In the ancient times that these seven celestial objects were observed, it was thought that “the Sun revolved around the Earth.” This Ptolemy Theory was supported by the Christian Church.[vi] It was not until the development of the telescope and its adaption to view the Cosmos by Galileo in 1609 that it was determined that “the Earth revolved around the Sun!”  This was the beginning of experimental physics, as this discovery by Galileo was the first to use an experimental device to prove one theory: the Copernicus Theory that “the Earth revolved around the Sun” and disprove another: the Ptolemy Theory that “the Sun revolved around the Earth.”  The political ruling church of Rome awarded Galileo for this discovery by sentencing him to house arrest for the rest of his life (about five years) and forbid him from publishing any more papers. [vii]

The Roman Church had a problem with a conflict with the “Holy Scriptures.”  One conflict is what is known as the Joshua Problem, where it is recorded that the sun stood still during Joshua’s battle with the neighboring kings to provide a longer day so he could finish the conquest. [viii]  Galileo lost his “freedom of expression” and “freedom of the press” because of these conflicts with the Holy Scriptures.  This was noted by the Founding Fathers when they enacted the First Amendment to the Constitution of the USA to protect these “personal freedoms” for the citizens of the USA.  Unfortunately, the churches of the USA think that the freedoms guaranteed in the First Amendment to the Constitution do not apply to churches, except for “freedom of religion” (separation of church and state).

The Seven Days of the Week [ix]

“We are subtly reminded of the naked eye planets, together with the Sun and the Moon, in our names of the days of the week. Saturday, Sunday and Monday are evidently named after Saturn, the Sun and the Moon respectively; they are Old English adaptations of the Roman names Saturnus, Sol and Luna. The remaining weekdays were named after the Anglo-Saxon and Norse equivalents of the Roman gods Mars, Mercurius, Jupiter and Venus – they are namely ‘Tiw’s Day’ (after the Old English version of Týr, the Norse God of War), ‘Woden’s Day’ (after the Anglo-Saxon version of Odin, the Norse God of War and Wisdom), ‘Thor’s Day’ (after the Norse God of Thunder) and ‘Friga’s Day’ (after Freyja, the Norse Goddess of Love and Beauty).”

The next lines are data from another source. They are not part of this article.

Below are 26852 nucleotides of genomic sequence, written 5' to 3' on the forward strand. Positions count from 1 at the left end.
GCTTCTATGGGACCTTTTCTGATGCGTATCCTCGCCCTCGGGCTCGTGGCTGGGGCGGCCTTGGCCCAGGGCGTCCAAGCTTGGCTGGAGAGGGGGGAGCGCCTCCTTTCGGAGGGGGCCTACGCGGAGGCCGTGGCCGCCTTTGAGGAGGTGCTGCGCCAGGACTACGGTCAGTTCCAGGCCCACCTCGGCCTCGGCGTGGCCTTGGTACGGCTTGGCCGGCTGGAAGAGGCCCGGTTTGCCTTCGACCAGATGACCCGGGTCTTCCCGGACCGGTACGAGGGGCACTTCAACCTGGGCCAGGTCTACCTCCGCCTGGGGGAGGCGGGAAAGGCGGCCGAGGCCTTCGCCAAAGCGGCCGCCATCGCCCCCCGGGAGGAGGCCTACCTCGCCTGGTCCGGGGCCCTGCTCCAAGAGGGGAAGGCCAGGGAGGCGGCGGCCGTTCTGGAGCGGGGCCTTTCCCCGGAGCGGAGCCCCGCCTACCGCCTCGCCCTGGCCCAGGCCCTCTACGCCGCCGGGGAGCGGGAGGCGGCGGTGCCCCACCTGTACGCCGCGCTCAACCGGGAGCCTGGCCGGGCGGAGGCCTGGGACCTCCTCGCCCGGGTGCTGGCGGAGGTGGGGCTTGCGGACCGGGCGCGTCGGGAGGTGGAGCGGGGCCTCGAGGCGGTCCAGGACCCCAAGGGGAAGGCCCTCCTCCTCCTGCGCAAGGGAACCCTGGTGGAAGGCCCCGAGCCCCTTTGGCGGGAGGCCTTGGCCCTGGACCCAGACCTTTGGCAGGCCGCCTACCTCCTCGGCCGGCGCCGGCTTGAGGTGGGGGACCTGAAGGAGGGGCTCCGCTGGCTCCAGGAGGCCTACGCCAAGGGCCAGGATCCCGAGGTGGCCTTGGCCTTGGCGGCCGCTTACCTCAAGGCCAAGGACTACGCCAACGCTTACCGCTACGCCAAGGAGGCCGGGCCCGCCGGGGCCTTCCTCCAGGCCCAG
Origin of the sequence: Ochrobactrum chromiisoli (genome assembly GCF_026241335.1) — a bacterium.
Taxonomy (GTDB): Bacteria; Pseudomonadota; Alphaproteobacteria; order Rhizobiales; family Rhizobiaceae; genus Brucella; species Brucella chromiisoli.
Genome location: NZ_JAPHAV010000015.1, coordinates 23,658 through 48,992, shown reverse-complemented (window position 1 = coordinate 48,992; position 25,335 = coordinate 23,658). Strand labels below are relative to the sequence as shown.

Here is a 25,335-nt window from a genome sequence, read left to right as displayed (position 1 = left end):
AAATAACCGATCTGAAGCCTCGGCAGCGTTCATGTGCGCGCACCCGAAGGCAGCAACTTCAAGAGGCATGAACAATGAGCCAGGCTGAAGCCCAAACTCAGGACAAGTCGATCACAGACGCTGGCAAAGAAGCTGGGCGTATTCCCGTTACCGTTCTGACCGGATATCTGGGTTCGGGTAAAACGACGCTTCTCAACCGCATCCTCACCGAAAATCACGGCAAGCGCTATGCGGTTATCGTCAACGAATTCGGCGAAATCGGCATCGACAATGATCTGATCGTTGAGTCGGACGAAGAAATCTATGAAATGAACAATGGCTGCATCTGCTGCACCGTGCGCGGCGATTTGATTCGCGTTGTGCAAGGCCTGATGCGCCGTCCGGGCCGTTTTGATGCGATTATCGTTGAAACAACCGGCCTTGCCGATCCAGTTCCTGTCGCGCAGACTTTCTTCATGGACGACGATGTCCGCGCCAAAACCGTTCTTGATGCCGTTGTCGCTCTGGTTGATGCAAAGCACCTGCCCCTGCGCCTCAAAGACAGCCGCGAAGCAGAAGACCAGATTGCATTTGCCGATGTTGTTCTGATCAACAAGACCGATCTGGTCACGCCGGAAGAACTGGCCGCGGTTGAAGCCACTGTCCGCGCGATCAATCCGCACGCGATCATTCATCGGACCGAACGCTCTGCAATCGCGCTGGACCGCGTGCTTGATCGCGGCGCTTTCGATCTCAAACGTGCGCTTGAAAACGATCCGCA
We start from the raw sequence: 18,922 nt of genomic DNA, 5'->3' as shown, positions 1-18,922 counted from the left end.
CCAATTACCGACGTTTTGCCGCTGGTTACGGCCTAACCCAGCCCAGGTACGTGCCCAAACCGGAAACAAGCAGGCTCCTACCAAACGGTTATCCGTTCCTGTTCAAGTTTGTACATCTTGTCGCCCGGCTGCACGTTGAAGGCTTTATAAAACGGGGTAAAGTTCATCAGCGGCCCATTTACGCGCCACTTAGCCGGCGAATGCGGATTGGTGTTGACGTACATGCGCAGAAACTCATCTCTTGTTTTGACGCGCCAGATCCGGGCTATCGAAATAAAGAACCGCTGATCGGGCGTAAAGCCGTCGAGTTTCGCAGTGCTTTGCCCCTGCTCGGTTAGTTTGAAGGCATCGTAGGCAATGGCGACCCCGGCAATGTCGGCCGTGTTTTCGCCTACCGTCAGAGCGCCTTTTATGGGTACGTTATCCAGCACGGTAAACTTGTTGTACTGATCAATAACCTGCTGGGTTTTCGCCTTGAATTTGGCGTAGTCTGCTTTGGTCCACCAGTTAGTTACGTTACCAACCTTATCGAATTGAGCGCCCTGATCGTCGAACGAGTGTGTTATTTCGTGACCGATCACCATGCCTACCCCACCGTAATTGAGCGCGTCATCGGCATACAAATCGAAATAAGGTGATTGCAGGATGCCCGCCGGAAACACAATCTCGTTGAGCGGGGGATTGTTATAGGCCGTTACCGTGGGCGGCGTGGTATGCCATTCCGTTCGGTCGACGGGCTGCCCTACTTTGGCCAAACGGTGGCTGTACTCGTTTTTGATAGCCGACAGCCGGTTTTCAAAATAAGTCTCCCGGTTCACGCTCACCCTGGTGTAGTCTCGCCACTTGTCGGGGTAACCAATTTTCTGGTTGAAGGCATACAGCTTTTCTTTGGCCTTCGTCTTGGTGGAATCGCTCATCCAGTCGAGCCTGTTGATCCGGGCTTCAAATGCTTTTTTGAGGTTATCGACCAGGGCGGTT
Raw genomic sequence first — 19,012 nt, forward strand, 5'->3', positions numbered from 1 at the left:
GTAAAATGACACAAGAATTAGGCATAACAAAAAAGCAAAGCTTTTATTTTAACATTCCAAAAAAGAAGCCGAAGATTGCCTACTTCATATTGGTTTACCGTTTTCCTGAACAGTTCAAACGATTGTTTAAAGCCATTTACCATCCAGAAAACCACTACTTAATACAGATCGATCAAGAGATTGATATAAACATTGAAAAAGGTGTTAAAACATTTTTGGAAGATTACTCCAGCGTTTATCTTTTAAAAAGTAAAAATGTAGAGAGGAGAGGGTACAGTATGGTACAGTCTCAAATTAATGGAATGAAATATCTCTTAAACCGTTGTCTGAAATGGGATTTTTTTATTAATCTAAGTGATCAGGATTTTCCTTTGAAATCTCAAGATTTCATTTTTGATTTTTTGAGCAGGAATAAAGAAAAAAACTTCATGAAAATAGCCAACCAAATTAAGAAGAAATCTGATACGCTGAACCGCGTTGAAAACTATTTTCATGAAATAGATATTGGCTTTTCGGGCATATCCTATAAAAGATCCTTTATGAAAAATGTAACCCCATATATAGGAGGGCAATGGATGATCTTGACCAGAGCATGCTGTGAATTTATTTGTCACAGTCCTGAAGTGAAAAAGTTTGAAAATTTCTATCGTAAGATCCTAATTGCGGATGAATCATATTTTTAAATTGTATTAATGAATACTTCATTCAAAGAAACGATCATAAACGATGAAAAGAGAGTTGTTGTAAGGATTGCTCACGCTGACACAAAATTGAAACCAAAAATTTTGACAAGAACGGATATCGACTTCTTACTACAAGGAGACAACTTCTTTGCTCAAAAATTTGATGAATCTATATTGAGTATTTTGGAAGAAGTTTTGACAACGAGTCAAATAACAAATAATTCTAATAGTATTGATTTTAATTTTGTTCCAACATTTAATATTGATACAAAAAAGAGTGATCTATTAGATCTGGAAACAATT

Did they get it Wrong?  The Fibonacci Numbers (Seven is not a fib.)

“The Fibonacci sequence is named after Italian mathematician Leonardo of Pisa, known as Fibonacci. His 1202 book Liber Abaci introduced the sequence to Western European mathematics, although the sequence had been described earlier as Virahanka numbers in Indian mathematics.  In mathematics, the Fibonacci numbers are the numbers in the following integer sequence, called the Fibonacci sequence, and characterized by the fact that every number after the first two is the sum of the two preceding ones.  By definition, the first two numbers in the Fibonacci sequence are either 1 and 1, or 0 and 1, depending on the chosen starting point of the sequence, and each subsequent number is the sum of the previous two: e.g. 0 1 1 2 3 5 8 13 21 34  etc.” [x]

Fibonacci Numbers in Nature

  • “In botany, phyllotaxis or phyllotaxy is the arrangement of leaves on a plant stem (from Ancient Greek phýllon ‘leaf’ and taxis ‘arrangement’). Phyllotactic spirals form a distinctive class of patterns in nature. They also appear in biological settings, such as branching in trees, phyllotaxis (the arrangement of leaves on a stem), the fruit sprouts of a pineapple, the flowering of an artichoke, an uncurling fern and the arrangement of a pine cone’s bracts.” [xi]
  • “Fibonacci numbers appear in nature often enough to prove that they reflect some naturally occurring patterns. You can commonly spot these by studying the manner in which various plants grow. Here are a few examples: Seed heads, pinecones, fruits and vegetables. Look at the array of seeds in the center of a sunflower and you’ll notice what looks like spiral patterns curving left and right. Amazingly, if you count these spirals, your total will be a Fibonacci number. Divide the spirals into those pointed left and right and you’ll get two consecutive Fibonacci numbers. You can decipher spiral patterns in pinecones, pineapples and cauliflower that also reflect the Fibonacci sequence in this manner.” [xii]